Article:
Inclusivity in Learning

We live in a politically correct world, for the most part. There are words and stereotypes that were commonly used half a century ago that we wouldn’t stand for now. We work hard to make sure that no-one feels his or her experiences or opinions are worth less than that of an other’s. We still have a way to go, but on whole, I would suggest -- we are on the right track.

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Plato's iPad: The Latest Trends in ELT

Teaching is a timeless profession; the Greeks were doing it, Jesus was apt, and even Einstein wanted a piece of the action, and it’s difficult to see at first what has fundamentally changed in the way we teach since Plato was expounding his theory of Forms.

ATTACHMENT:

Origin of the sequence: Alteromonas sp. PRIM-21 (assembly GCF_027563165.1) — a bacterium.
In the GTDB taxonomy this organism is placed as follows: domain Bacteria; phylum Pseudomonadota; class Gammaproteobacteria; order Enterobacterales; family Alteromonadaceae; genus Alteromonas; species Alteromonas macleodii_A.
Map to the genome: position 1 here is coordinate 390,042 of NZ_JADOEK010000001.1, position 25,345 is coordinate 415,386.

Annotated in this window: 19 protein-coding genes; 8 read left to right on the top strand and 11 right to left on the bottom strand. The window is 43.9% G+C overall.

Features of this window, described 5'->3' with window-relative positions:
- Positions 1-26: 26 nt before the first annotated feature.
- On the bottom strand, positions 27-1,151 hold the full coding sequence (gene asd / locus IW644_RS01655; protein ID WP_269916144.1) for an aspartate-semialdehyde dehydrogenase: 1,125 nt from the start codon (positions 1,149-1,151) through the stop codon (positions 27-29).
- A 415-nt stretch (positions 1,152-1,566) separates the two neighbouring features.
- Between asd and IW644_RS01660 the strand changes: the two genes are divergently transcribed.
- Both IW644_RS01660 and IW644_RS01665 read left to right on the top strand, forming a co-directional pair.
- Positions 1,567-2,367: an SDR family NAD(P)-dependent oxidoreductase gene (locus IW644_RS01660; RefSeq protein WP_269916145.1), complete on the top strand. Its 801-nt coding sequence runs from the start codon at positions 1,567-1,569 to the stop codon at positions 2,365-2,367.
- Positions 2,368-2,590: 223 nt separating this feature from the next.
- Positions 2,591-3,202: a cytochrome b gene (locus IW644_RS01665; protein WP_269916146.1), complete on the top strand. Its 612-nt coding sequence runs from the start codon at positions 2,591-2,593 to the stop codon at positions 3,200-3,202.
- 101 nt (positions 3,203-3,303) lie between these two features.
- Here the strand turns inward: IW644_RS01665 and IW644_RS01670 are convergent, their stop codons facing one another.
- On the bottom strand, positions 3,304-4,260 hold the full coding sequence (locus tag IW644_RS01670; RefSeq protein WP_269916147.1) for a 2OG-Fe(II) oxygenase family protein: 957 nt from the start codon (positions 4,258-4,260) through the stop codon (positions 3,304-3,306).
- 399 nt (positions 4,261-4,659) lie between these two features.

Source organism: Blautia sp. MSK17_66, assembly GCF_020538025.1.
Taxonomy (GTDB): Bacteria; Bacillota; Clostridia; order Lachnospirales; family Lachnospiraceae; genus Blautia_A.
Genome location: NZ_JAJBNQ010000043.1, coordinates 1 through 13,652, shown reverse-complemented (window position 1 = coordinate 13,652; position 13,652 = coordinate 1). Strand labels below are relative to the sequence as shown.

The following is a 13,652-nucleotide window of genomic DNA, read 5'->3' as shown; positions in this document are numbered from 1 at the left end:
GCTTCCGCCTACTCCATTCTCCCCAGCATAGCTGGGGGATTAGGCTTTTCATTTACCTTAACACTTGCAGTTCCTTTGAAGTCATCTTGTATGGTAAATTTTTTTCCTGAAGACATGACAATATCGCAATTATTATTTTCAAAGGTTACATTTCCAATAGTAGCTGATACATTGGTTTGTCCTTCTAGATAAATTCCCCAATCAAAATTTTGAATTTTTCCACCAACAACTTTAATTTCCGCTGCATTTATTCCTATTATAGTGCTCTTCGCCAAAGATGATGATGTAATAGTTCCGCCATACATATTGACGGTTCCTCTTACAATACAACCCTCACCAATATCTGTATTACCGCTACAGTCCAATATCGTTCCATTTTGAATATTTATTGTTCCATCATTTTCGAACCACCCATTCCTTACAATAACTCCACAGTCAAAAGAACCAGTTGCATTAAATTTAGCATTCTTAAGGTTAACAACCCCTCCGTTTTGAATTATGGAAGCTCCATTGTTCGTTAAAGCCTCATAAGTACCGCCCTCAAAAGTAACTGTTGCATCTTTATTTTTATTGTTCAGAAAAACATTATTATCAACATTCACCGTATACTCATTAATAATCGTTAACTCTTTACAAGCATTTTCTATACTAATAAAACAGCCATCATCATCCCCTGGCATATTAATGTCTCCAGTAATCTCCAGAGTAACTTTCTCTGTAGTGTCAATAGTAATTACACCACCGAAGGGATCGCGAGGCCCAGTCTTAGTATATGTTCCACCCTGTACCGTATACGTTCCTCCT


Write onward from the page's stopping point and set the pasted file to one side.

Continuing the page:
But Plato didn’t have an iPad. Or Twitter. And he didn’t have access to an online language corpora with millions examples of language to compare. So what advantage do we really have now compared to our sandaled friends?

There are four aspects to this: the school, the methods, the teacher, and the student.

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